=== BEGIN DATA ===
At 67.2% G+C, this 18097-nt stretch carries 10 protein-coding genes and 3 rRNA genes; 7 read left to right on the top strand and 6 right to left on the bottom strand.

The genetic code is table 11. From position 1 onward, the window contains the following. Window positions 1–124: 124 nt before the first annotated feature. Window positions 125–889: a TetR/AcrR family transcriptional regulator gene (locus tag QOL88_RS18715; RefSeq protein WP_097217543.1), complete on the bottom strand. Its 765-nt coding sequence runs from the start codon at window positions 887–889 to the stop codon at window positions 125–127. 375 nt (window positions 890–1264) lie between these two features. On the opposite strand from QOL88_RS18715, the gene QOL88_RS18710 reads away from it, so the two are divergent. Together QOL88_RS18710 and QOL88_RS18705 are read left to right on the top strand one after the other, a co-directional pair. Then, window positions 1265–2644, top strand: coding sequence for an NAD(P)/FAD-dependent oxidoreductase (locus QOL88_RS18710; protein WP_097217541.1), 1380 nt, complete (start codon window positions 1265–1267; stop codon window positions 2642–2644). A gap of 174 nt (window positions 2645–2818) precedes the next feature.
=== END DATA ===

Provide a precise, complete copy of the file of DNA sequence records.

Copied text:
At 67.2% G+C, this 18097-nt stretch carries 10 protein-coding genes and 3 rRNA genes; 7 read left to right on the top strand and 6 right to left on the bottom strand.

The genetic code is table 11. From position 1 onward, the window contains the following. Window positions 1–124: 124 nt before the first annotated feature. Window positions 125–889: a TetR/AcrR family transcriptional regulator gene (locus tag QOL88_RS18715; RefSeq protein WP_097217543.1), complete on the bottom strand. Its 765-nt coding sequence runs from the start codon at window positions 887–889 to the stop codon at window positions 125–127. 375 nt (window positions 890–1264) lie between these two features. On the opposite strand from QOL88_RS18715, the gene QOL88_RS18710 reads away from it, so the two are divergent. Together QOL88_RS18710 and QOL88_RS18705 are read left to right on the top strand one after the other, a co-directional pair. Then, window positions 1265–2644, top strand: coding sequence for an NAD(P)/FAD-dependent oxidoreductase (locus QOL88_RS18710; protein WP_097217541.1), 1380 nt, complete (start codon window positions 1265–1267; stop codon window positions 2642–2644). A gap of 174 nt (window positions 2645–2818) precedes the next feature.